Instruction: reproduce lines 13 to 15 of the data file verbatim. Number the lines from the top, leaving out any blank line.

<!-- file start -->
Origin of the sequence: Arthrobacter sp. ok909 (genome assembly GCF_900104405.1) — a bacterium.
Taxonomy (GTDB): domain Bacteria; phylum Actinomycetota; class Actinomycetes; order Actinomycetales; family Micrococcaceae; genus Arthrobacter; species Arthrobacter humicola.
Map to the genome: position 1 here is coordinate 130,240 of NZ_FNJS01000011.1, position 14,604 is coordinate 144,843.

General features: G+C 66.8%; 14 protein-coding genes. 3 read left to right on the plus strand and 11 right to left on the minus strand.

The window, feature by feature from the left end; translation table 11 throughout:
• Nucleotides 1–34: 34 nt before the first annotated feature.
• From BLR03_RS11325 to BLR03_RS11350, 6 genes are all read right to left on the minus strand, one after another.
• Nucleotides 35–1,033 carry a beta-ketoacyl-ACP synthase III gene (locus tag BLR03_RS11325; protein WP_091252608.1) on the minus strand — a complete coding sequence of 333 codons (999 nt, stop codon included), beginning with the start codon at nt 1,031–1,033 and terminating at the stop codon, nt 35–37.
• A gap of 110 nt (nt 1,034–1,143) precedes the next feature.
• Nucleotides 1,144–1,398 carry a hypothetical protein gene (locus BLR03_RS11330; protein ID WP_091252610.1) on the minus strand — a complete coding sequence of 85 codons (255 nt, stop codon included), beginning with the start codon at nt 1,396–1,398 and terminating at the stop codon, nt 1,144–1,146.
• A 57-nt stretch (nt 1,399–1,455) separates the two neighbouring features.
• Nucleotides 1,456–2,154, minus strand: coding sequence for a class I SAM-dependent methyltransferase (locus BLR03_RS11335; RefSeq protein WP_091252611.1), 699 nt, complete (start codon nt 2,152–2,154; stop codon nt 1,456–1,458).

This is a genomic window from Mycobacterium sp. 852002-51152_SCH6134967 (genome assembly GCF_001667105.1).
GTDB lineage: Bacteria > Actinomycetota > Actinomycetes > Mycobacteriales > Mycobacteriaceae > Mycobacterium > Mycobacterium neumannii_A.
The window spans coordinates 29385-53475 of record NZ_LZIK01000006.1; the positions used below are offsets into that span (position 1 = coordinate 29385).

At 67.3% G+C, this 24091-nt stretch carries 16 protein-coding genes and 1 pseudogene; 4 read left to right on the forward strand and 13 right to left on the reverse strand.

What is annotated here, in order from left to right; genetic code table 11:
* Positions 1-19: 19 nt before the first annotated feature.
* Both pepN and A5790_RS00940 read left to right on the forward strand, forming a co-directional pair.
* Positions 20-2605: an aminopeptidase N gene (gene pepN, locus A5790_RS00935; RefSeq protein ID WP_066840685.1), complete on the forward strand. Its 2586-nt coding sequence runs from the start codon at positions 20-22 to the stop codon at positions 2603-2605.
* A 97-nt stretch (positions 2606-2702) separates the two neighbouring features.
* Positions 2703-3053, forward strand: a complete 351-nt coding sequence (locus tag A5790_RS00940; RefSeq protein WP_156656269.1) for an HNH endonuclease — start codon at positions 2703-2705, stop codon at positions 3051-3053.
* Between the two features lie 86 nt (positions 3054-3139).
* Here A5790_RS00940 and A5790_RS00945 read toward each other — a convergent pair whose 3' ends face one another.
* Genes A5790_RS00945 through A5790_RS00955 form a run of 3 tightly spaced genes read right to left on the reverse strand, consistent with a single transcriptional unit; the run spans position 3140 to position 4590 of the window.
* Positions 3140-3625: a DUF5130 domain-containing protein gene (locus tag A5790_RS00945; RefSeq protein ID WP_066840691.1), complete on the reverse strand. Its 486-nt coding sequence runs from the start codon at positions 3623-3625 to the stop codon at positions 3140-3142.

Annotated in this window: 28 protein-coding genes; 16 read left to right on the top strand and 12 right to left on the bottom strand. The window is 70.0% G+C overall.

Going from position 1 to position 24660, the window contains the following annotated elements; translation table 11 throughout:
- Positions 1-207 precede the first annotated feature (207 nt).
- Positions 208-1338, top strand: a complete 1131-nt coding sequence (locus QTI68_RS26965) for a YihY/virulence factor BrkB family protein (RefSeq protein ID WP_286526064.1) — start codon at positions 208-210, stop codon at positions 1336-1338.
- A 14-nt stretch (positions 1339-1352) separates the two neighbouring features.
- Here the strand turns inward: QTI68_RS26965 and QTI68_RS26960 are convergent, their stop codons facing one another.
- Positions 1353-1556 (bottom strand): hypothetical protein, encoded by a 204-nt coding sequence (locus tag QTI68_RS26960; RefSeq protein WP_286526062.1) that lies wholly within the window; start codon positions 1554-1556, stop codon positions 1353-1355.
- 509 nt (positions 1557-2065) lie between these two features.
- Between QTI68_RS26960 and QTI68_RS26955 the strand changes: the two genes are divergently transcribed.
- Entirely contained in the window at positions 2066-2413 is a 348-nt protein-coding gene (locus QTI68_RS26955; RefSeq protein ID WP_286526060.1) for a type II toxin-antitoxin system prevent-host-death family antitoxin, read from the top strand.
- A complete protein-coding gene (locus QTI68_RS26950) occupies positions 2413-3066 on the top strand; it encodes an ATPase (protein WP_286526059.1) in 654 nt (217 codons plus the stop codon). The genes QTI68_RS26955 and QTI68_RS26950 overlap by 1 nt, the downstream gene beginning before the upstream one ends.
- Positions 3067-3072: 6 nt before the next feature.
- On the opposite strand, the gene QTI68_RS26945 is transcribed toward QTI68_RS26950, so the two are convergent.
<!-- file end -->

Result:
This is a genomic window from Mycobacterium sp. 852002-51152_SCH6134967 (genome assembly GCF_001667105.1).
GTDB lineage: Bacteria > Actinomycetota > Actinomycetes > Mycobacteriales > Mycobacteriaceae > Mycobacterium > Mycobacterium neumannii_A.
The window spans coordinates 29385-53475 of record NZ_LZIK01000006.1; the positions used below are offsets into that span (position 1 = coordinate 29385).